Shadowy – Another reason why I felt these ideas may hold a key to what I’d been going through was based on some of the ideas of Carl Jung. He spoke of the animus & anima. The animus being the male aspect within the female; and the anima, the female aspect within the male. And both being integral to the nature of the soul. Why are they shadowy? In today’s world these aspects are little understood and what is not understood can lend shadow to our world especially if these aspects are making their presence felt in the unconscious. Because they want to be acknowledged. They are part of the archetypal realm. In that, they are a part of the shadow world, they are formless, even though on a subtle level they have a certain power. They are abstractions, and enable us to form experience around them. They engender emotion as they present themselves. Jung’s description of archetypes include the images of them being; “active living dispositions, ideas in the Platonic sense, that preform and continually influence our thoughts and feelings and actions”; and he also calls them “inherited possibilities of ideas.” The ‘idea’ being an image that holds the deepest or greatest potentiality, in the grand scheme of things. And those potentialities remain in shadow until they come to the fore in the ebb and flow of life. As they come into our consciousness the light of our awareness shines upon them.
Jung also protrayed the anima as having four stages in it’s development.
First Stage: Purely instinctual and biological relationship.
Second Stage: Romantic and aesthetic level still with sexual characteristics.
Third Stage: Love with the aspect of spiritual devotion.
Fourth Stage: Wisdom going beyond even the most holy and most pure.
I can understand the first three stages from my own experience and also the fourth. My imagining is that a wisdom that goes beyond what is most holy and most pure would not be easily understood by everyone. My understanding is that all experience even that which does not appear outwardly to be holy or to be pure is honoured in the Godhead. And so a sense of detachment is required. Honouring the pain, and the darkness of our existence while acknowledging that it will in time pass.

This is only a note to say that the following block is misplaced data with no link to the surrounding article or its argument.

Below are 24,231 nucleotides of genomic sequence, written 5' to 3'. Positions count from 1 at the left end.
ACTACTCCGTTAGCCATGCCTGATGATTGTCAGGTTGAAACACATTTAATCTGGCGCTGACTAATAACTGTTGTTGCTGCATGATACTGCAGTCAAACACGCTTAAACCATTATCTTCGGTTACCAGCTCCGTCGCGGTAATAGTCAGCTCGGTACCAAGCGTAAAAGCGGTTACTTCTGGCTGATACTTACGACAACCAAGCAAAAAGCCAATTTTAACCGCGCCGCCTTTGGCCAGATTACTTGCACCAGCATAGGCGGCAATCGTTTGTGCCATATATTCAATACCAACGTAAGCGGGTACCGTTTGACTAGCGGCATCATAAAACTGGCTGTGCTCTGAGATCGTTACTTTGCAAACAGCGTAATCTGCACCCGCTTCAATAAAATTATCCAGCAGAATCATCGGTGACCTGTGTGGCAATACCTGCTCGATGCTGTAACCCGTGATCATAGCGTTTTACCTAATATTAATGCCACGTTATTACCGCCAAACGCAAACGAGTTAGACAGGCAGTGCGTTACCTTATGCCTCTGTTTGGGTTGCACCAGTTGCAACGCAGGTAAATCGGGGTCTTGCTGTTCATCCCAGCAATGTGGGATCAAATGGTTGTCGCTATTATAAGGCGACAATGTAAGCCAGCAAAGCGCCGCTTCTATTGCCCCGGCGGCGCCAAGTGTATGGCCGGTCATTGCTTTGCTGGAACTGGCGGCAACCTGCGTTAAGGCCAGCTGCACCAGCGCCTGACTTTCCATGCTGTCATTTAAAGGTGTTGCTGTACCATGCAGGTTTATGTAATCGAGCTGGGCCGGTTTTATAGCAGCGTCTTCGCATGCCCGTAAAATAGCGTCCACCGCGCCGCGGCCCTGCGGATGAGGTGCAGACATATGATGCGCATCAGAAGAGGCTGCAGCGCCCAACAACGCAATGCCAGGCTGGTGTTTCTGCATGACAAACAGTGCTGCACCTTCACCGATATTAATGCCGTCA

Also the shadowy nature of the soul can manifest through those experiences that we envision as having dark overtones in our lives. Those times when we go through a passage of suffering, when the only friend we imagine having is our misery, when we’ve sunk into a blackhole and are unable to find a way out, the list goes on. And yet it is through these experiences, if we can allow ourselves to feel fully the emotions which arise, and to embrace the darkness that we begin to see the beauty of this shadowy place.
Other – When I mention the anima/animus aspect of the soul I’m drawn to Moore speaking about an otherness quality to the experience of our individual soul and also his ideas about the daimon, which he translates sometimes as angel or guardian. He talks about living in tune with the daimon. Honouring what the daimon requires of us in this lifetime. Being in accordance with what the daimon wishes to evoke within us he refers to as “eudaimonic living”. “Eu” in Greek meaning good. To the Greeks the daimon was a personal intermediary between god and human. They make possible the birth of the soul into the physical body. In some ways we both possess and are possessed by the daimon. The path to be able to fully express through our daimon is blocked on occasion by experience of the demons of our nature.
Sandra Lee Dennis has written of her experiences in “Embrace of the Daimon” and for her the imagery was what might be termed demonic until she allowed herself fully accept it in all its montrous nature. When this happened the imagery transformed into something beautiful. What seemed most figural in her stories were snakes, either singly or as groups and there were other manifestations, human and animal. And this seems to tie in with Moore’s ideas that this other may present not only in one manifestation but also as a multiplicity of images.
Soul Life:How to Nourish and Deepen your Everyday World. Available here
Thomas Moore’s site:Care of the Soul
Sandra Lee Dennis
Sandra Lee Dennis – Embrace of the Daimon
Carl Jung – http://www.cgjungpage.org/
Anthony Stevens – Archetype: A Natural History of the Self